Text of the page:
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Null move explanation

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Some time ago I asked why do we rely on result of search to reduced depth. Now it seems so bloody obvious. Both quiescence search and null move heuristic use the assumption that usually making move is better than doing nothing. We need to somehow obtain estimated score for doing nothing (or null move, stand pat, lower bound - if you like). The only difference between QS and NM is the way in which lower bound value is obtained:
a) in QS we use static evaluation because we are at least at the horizon depth so mistake from static evaluation is not so dangerous,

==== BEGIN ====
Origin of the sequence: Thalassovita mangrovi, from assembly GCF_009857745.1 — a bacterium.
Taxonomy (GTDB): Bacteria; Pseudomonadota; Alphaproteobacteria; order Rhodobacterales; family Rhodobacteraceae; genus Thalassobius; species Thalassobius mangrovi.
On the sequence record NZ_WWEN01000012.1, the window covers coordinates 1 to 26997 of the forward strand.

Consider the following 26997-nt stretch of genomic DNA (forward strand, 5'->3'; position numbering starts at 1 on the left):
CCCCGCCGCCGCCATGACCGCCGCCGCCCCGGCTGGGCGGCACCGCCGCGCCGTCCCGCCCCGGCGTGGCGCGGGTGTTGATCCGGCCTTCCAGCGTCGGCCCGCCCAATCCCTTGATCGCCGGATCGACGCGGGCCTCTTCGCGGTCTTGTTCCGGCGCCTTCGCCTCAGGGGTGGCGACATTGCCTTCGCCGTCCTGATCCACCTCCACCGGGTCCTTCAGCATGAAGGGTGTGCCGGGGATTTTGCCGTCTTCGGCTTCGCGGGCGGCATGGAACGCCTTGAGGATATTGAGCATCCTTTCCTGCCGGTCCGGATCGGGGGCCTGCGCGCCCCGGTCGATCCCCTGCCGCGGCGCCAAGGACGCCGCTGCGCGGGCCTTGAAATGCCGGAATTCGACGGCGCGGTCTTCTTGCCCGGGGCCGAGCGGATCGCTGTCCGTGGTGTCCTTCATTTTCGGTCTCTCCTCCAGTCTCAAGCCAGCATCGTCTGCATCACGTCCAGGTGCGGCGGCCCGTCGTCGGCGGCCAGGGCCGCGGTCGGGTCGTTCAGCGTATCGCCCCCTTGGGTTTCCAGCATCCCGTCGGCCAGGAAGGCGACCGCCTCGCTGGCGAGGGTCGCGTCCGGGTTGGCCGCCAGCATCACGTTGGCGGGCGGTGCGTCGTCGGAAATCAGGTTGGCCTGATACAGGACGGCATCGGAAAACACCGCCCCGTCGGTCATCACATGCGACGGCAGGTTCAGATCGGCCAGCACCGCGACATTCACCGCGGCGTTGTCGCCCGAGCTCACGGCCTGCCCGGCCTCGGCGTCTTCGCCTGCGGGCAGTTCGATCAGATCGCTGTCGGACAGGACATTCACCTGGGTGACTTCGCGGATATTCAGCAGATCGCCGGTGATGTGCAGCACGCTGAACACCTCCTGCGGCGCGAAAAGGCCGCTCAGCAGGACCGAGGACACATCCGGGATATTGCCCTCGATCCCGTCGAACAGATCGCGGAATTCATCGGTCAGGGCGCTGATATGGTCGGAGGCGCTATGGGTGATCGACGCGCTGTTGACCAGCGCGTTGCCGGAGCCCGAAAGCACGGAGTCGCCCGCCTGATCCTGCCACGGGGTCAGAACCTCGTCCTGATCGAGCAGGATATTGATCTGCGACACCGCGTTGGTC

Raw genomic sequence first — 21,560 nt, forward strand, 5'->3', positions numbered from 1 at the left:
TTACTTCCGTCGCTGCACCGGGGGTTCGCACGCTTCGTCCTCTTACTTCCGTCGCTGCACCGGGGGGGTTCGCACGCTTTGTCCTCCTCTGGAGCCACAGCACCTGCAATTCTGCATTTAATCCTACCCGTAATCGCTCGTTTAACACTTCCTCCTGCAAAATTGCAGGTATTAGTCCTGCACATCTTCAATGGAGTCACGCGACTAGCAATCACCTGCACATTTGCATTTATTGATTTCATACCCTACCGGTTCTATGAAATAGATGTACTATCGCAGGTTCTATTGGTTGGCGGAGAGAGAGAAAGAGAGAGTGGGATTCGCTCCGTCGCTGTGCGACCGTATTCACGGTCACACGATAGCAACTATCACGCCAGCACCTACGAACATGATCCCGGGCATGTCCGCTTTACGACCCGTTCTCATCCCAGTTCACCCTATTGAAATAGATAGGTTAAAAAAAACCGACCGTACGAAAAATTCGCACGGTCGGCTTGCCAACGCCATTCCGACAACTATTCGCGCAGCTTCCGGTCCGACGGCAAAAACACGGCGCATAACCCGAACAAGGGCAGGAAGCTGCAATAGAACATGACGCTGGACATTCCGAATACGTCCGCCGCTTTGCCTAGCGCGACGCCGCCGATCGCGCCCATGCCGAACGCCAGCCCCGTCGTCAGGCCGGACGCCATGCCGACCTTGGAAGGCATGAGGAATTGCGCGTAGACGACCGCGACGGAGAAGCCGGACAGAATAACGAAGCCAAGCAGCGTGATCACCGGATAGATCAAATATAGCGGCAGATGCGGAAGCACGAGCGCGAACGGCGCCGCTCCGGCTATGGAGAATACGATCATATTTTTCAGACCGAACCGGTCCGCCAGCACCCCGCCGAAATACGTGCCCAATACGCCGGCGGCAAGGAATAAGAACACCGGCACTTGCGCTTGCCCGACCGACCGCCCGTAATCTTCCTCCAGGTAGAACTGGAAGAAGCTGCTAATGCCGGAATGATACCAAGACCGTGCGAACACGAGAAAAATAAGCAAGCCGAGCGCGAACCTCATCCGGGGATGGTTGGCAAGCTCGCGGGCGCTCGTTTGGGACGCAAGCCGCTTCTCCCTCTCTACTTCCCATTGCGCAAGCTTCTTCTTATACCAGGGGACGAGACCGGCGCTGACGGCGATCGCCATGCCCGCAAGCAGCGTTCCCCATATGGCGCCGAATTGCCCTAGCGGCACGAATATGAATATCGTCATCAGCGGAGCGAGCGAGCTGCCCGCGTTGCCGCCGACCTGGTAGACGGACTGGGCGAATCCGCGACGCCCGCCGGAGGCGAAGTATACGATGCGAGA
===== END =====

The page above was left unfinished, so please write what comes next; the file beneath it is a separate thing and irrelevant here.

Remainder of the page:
b) in NM we use dynamic evaluation (search to reduced depth) because we are usually far away from horizon depth so mistake from static evaluation is very dangerous.

Hope this helped to understand reasons why QS and NM are coded as they are ;)

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It's good to try to develop intuitions for these things. The way I think about it, the NM heuristic is a simple check to see if the last move is worth trying to refute or not. If a move represents a threat at all, you should be able to gain some benefit by moving again, and the benefit should be fairly obvious (hence the reduced depth). If a move doesn't pass this test, it is almost always true that by playing some move the opponent will be able to keep things favorable, so we just skip the search.

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